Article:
• If you feel like a yummy hot chocolate after a brisk walk outside, go for one made with hot full fat milk (or almond milk if you are avoiding milk), 1 tsp of Green and Black organic cocoa powder and xylitol or stevia to taste.
  • Christmas starters – salads, avocado’s, seafood or smoked salmon are good and light too so won’t spoil everyone’s main meal. Soup is another good option.
  • For Christmas Dinner (or lunch, whenever you have your main meal) – feel free to fill up on turkey – it’s good for you. The same with Brussel sprouts, which have plenty of vitamins C and K and good folates. Just be mindful and don’t over-dose on the carbs.
  • For dessert – you can always go for small portions to taste and choose full fat Greek yoghurt, yoghurt ice cream, full fat cream or crème fraiche instead of Ice cream or custard
  • Cold platters are wonderful in that you can pick and choose cold meats, cheeses and lots of salads including home made coleslaw. Just hold the baked potato as these are really high in sugar !  So you will be OK on Boxing Day, the day after and the day after…………depending on how much you over-bought!

Looking after your wellbeing:

  • Don’t set unrealistic goals over the Christmas period.
  • Enjoy yourself and don’t feel guilty – you have a life! It’s about being sensible and making some informed choices.
  • Have a Great Christmas and a Happy and Healthy New Year.

Cholesterol Facts and Fiction

A thermometer measuring the level of cholesterol in your blood to give an indicator for your risk of heart disease or strokeI have a keen interest in helping people to realise what the real purpose of cholesterol is in the cells, why it is healthy to have a good amount of cholesterol and how vital it is not to lower your cholesterol.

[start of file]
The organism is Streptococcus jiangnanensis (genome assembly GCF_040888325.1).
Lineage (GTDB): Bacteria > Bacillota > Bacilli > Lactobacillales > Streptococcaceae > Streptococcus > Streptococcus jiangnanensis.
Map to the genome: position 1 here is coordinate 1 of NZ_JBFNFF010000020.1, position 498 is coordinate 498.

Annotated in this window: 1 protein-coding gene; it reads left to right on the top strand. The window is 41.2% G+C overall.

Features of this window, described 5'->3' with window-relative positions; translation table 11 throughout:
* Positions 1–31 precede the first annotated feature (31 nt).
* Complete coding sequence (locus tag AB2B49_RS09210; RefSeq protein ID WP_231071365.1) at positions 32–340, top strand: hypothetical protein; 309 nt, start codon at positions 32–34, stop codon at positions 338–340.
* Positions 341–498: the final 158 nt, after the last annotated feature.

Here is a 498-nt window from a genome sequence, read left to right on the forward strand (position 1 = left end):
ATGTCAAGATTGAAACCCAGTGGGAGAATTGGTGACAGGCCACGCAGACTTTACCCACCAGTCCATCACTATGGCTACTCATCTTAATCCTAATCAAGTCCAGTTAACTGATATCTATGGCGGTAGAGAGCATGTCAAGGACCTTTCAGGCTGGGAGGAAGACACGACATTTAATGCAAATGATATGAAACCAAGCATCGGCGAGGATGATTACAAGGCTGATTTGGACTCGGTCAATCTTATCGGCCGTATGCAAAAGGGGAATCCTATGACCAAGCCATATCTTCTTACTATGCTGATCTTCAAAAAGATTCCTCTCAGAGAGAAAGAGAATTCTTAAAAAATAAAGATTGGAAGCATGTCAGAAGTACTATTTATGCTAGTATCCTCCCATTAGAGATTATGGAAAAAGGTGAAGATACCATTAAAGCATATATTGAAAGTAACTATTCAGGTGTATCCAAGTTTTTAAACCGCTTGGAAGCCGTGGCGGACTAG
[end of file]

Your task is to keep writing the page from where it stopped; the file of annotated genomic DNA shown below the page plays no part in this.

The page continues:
More and more doctors and researchers around the world are discovering more about the beneficial roles it plays in the body and why lowering it to anywhere below 4.6nmol/L by using a statin drug, can lead to serious health problems such as dementia, personality changes, diabetes and chronic neuromuscular degeneration.

The most common side effects I encounter in clients who come to see me whilst on statin drugs is unclear thinking, poor memory and muscle aches and pains.

The general consensus of opinion among high profile doctors and scientists is that cholesterol guidelines have been created to increase pharmaceutical profits, not to improve peoples’ health.  The guidelines that GP’s work to are not created by the health pundits who have our good health in their interest, but the majority of the experts who created the lower guidelines have multiple financial ties to pharmaceutical companies.  One expert was found to have ties to ten drug firms.

According to K.L. Carlson, MBA, (a former pharmaceutical rep and whistleblower), there is no research that supports the assumption that lower LDL cholesterol reduces cardiovascular events or death in people who have do not already have heart disease. Statins do not prevent heart disease, but that is the myth that the drug companies have made billions of dollars from for more than 20 years.  The lower guidelines simply created a larger lasso to rope more people into buying statin drugs.